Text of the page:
Gibbon could scarcely ignore the question of the Roman republic’s decay. Indeed, there is an important passage in The Decline and Fall that specifically deals with the revival of torture as a tool of tyranny. Few generations of Englishmen were more sensitive than Gibbon’s to the charge that their own ideals of liberty were being subverted by the temptations of empire. The year when his first volume appeared was also the year the American colonies used precisely that charge to justify their own bid for independence.

Yet Gibbon’s real interest lay elsewhere, with the period of Roman decline long after republican virtue had yielded to imperial vice. The Decline and Fall is not concerned with the fall of the republic. It is a story that properly begins with the first signs of imperial overstretch. Until the time of the Emperor Julian (A.D. 331–63), Rome could still confidently send its legions as far as the river Tigris. Yet Julian’s invasion of Mesopotamia (present-day Iraq, but then under Persian rule) proved to be his undoing. According to Gibbon, he had resolved, “by the final conquest of Persia, to chastise the haughty nation which had so long resisted and insulted the majesty of Rome.” Although initially victorious at Ctesiphon (approximately 20 miles southeast of modern Baghdad), Julian was forced by his enemy’s scorched-earth policy to retreat back to Roman territory. “As soon as the flames had subsided which interrupted [his] march,” Gibbon relates, “he beheld the melancholy face of a smoking and naked desert.” The Persians harried his famished legions as they withdrew. In one skirmish, Julian himself was fatally wounded.

What had gone wrong? The answer sheds revealing light on some of the problems the United States currently faces in the same troubled region. A recurrent theme of Gibbon’s work is that the Romans gradually lost “the animating health and vigour” which had made them militarily invincible in the glory days of Julian’s predecessor Trajan. They had lost their discipline. They started complaining about the weight of their armor. In a word, they had gone soft. At the same time, like most armies, their fighting effectiveness diminished the farther they were from home.

Most of us take it for granted that the United States Army is the best in the world. It might be more accurate to say that it is the best equipped and the best fed. More doubtful is how well it is configured to win a protracted low-intensity conflict in a country such as Iraq. One sign of the times that might have amused Gibbon has been the recent relaxation of conditions for recruits undergoing basic training. (A friend of mine who was in the army snorted with derision on hearing that trainees are now allowed eight and a half hours of sleep a night.) Another symptom of military malaise has been the heavy reliance of the Defense Department on National Guard and reserve troops, who have at times accounted for about half of the U.S. contingent deployed in Iraq.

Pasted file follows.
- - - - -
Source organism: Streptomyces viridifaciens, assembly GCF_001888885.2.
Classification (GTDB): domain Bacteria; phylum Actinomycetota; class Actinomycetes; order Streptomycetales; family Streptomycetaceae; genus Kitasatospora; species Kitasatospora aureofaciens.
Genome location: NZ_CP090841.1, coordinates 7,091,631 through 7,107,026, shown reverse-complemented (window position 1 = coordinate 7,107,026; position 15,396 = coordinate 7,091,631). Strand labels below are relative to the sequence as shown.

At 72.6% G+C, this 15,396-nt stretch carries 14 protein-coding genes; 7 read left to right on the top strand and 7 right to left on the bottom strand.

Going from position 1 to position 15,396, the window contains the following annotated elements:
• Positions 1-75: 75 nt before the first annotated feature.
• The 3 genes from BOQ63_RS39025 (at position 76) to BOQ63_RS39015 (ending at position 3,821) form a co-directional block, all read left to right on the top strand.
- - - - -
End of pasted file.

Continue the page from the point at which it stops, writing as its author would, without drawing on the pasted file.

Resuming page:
The real problem, however, is a simple matter of numbers. To put it bluntly, the United States has a chronic manpower deficit, which means it cannot put enough boots on the ground to maintain law and order in conquered territory. This is not because it lacks young men; it has at least seven times as many as Iraq. It is that it chooses, for a variety of reasons, to employ only a tiny proportion of its population (half of 1 percent) in its armed forces, and to deploy only a fraction of these in overseas conflict zones.

Rome, like America was a distinctly divided empire in terms of social class, in terms of its economy, in terms of ideology, and in terms of geography. Once, the threat of Soviet dominance kept America strong. But no longer. The culture wars are tearing America apart, and America’s imperial grasp for resources is bankrupting the nation’s treasury. Globalisation has ripped the heart out of American supply chains, manufacturing and its labour force. Financialisation has created classes of greedy parasites, and a hungry and furious class of have-nots. Without global goods and oil, a service economy is fundamentally unsustainable.

And that is what this is about — trying to tighten America’s grip on the things on which the American empire is dependent — oil, and foreign goods. Romney’s play is about trying to sustain the free-lunch economics of Nixon and Kissinger instead of undertaking painful and reforms (i.e. energy independence, reindustrialisation, welfare reform, and demilitarisation) necessary to make America competitive in a multi-polar world.

What Romney misunderstands is just how fragile the American Empire is to a global trade war, or an oil shock, or any number of externalities.

As I wrote last month:

In my view, America’s economic health is totally dependent upon two things: the flow of dollars to the middle east in exchange for oil, and the flow of dollars to China for consumer goods. Any disruption to either or both of these flows would result in sustained and significant disruption to America’s economy

More military spending, and subsequent debt acquisition will heavily devalue the already-devalued dollar, which in turn will merely hasten the decline and fall of the American Empire for ultimately the same reasons as Rome: external overreach, internal corruption, religious transformation, and barbarian invasion.